Vaccine Requirement for Kids to Enter NYC Restaurants Among Strict New COVID Restrictions

New York City will require proof of coronavirus vaccination for children ages 5 to 11 to enter restaurants, gyms, theaters and other places.

Mayor Bill de Blasio announced the mandate on Monday morning, citing the new Omicron variant and ongoing Delta surge as reasons to take a new step to reduce the spread of the coronavirus. The mayor also announced a "first-in-the-nation" vaccine mandate for all private sector workers that goes into effect December 27.

"We've got Omicron as a new factor," de Blasio said on MSNBC. "We've got the colder weather, which is going to really create new challenges with the Delta variant. We've got holiday gatherings. We in New York City have decided to use a preemptive strike to really do something bold to stop the further growth of COVID and the dangers it poses to all of us."

Beginning December 14, children between 5 and 11 will have to receive their first shot to be able to eat in restaurants, use indoor fitness areas and for indoor entertainment spaces such as movie theaters, museums, arcades and other places. Just 20 percent of kids in this age group are already vaccinated, according to De Blasio's press secretary, Danielle Filson.

Adults have been required to show proof of one vaccination dose to enter such areas since the so-called "Key to NYC" program began in August. While children just need a first dose, two shots will be required for those over 12.

NYC require kids vaccination proof indoor dining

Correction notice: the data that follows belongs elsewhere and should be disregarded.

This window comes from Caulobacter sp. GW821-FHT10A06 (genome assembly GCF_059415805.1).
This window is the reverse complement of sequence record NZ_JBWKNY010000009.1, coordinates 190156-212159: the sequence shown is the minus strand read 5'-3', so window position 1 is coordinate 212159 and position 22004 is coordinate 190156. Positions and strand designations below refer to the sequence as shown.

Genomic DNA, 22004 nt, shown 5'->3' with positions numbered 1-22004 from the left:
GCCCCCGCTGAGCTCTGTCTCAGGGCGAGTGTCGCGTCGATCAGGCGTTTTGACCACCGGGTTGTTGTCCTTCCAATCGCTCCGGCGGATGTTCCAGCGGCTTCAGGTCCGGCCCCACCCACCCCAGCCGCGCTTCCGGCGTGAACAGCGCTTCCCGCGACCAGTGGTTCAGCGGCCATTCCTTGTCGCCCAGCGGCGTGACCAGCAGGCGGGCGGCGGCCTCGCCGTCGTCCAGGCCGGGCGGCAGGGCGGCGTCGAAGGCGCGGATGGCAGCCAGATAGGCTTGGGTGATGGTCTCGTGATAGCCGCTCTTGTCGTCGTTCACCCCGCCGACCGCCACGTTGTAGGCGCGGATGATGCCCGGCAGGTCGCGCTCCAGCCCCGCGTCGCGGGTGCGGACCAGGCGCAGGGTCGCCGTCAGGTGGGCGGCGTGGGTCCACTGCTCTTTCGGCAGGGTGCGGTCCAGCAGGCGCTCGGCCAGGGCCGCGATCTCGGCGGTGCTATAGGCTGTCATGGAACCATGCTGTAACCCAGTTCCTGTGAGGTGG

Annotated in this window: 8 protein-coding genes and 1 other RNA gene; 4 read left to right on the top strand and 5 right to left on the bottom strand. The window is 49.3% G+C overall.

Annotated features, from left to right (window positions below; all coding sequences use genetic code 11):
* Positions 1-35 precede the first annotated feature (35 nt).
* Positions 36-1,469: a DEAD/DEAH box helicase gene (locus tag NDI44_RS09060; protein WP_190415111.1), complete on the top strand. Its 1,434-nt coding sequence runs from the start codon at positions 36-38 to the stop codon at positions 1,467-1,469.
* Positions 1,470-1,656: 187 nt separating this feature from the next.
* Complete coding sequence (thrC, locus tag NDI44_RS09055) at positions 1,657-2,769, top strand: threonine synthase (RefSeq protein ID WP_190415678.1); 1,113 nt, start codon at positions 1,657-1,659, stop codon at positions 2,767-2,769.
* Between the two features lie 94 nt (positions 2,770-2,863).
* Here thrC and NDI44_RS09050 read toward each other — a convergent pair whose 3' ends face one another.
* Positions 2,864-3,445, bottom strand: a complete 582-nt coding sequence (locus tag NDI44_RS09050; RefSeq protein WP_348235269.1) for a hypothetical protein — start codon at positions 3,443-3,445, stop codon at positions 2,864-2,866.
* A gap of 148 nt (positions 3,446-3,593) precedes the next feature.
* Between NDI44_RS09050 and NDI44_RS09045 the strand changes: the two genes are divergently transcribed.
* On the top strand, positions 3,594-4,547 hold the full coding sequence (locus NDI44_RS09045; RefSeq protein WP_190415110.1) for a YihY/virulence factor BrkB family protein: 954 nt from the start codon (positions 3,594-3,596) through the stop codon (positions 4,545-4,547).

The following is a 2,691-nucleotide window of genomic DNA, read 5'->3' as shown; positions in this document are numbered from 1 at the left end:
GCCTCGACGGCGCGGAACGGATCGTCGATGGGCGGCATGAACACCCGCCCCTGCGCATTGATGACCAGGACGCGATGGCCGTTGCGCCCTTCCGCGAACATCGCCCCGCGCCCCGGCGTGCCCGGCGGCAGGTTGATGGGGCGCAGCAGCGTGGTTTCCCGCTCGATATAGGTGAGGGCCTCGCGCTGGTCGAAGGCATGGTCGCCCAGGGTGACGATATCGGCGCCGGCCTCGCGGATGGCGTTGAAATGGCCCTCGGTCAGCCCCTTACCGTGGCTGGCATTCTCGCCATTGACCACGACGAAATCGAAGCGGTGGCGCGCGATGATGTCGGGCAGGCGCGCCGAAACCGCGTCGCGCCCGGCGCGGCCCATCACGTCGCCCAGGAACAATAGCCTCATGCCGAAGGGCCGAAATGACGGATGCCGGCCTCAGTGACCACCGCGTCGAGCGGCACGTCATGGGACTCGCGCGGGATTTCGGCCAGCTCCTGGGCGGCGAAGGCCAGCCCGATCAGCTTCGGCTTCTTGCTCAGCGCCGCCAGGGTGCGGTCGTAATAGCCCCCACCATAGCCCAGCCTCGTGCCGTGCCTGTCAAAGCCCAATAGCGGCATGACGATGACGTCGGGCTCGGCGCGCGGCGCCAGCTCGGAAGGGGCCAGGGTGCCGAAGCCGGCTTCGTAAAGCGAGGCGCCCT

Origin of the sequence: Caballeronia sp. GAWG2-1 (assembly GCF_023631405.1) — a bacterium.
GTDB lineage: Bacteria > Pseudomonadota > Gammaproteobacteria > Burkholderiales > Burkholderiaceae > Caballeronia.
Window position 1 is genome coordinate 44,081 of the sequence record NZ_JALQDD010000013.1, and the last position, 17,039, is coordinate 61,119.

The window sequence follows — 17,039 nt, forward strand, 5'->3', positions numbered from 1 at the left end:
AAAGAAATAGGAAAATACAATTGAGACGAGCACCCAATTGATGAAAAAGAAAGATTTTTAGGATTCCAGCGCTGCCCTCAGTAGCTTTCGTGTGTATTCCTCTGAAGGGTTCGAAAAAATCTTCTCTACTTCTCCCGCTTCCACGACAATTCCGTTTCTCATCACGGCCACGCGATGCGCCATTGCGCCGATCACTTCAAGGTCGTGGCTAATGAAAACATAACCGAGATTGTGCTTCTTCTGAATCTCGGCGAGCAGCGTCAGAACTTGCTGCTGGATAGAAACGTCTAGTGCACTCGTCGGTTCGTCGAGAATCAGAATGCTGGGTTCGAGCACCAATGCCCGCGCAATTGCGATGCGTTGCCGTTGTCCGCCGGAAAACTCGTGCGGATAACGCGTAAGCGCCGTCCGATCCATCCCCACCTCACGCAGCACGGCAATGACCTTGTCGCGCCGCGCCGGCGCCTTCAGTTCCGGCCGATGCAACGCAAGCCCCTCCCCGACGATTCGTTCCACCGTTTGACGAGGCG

New York City will require proof of vaccination for children ages 5 to 11 to enter restaurants, gyms, theaters and other places. Above, a sign asking patrons to wear a face mask at the entrance of a restaurant in midtown Manhattan on August 3. Kena Betancur/AFP via Getty Images

In late October, the Food and Drug Administration (FDA) authorized the emergency use of the Pfizer-BioNTech vaccine to include children ages 5 through 11. The authorization made 28 million kids eligible to be inoculated against the virus.

"As a mother and a physician, I know that parents, caregivers, school staff, and children have been waiting for today's authorization, acting FDA Commissioner Janet Woodcock said in a statement at the time. "Vaccinating younger children against COVID-19 will bring us closer to returning to a sense of normalcy."

In early November, the U.S. Centers for Disease Control and Prevention recommended COVID-19 shots for children, saying the shots will help protect them from getting the disease and reduce the risk for severe illness and hospitalization.

Since then, more than 2 million children across the country have gotten their first shot.

"We've proven that with vaccine mandates and incentives, we can beat this virus," de Blasio said Monday.

Update 12/6/21, 9:45 a.m. ET: This story was updated with more information and background.